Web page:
Regards

    Mark
    "War is an ugly thing, but not the ugliest of things. A man who has nothing for which he is willing to fight, nothing he cares more about than his own personal safety, is a miserable creature with no chance of being free unless made and kept so by the exertions of better men than himself."

  2. #12
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    Quote by Watchdog View Post
    It would be nice to find out if the "Services Rendered" badge relates to the medal recipient (these are researchable) as that would show he survived (it can't relate to the death plaque recipient as he clearly didn't).

    A very nice catch and certainly room for some research in several directions. Let us know if you do find any info!

    @ Paulscoot. You got a real bargain here as I am sure you know. Just the death plaque alone complete with cert and envelope would cost much more from a dealer.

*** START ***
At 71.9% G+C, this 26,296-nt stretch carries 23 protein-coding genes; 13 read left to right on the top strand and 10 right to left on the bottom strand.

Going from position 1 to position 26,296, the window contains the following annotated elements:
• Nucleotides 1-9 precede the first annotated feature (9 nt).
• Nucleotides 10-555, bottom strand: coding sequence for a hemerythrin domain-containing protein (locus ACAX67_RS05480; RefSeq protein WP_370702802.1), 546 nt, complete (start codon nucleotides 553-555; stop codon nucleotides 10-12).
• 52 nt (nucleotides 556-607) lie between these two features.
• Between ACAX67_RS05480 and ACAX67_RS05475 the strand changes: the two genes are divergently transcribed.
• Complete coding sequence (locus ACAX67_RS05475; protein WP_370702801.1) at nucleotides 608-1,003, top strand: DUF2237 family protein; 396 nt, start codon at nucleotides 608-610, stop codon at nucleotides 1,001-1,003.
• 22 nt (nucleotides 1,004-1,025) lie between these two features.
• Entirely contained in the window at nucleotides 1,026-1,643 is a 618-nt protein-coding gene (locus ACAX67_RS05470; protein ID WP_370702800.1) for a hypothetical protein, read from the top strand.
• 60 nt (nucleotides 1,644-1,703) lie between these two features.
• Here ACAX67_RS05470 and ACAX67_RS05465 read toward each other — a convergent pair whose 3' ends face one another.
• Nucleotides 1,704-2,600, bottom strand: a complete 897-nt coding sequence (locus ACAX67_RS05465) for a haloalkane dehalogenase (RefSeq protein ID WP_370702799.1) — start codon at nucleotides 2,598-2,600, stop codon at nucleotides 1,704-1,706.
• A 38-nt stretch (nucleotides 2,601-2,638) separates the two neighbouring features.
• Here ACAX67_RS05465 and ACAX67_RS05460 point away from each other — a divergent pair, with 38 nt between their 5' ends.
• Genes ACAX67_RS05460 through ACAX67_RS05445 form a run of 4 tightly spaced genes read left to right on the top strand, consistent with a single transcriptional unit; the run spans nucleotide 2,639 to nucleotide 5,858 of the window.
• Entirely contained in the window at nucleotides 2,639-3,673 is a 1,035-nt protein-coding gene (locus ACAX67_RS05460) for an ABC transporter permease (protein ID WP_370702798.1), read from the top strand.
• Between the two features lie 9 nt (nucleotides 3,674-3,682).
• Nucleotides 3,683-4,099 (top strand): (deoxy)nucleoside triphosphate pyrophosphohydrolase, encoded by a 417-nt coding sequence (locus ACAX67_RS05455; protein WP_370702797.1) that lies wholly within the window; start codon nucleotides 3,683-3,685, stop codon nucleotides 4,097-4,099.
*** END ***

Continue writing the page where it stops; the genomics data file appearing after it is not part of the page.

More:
Regards

    Mark
    Mark, see my post re the silver war badge, the issue number does belong to the the man named on the Star. He was discharged due to sickness in 1919.

    Tony

  3. #13

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    Thanks for all the replies guys, No i haven't had the time to do any research on either Private Thompson or Private Norgate as yet so looks like you guys beat me to it i have however been to my local War memorial but unfortunately Private Norgate was not on it (apparently there are 300 who are not strangely) but i haven't been to the one in Oakley village as yet. All three of the medals are to Private Thompson & i don't believe he ever wore them as the ribbons are uncut long lengths & the medals them selves are quite minty ,Thanks Tony for confirming that the SWB was his also. As for the photo's the only one that could be Norgate or Thompson i believe is the colourized one with the hampshire regiment crest but i guess we'll never know. thanks again people cheers,Paul p.s. i had to google Hedjaz

  4. #14

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    Great pick up.
    I always liked the large remembrance medallions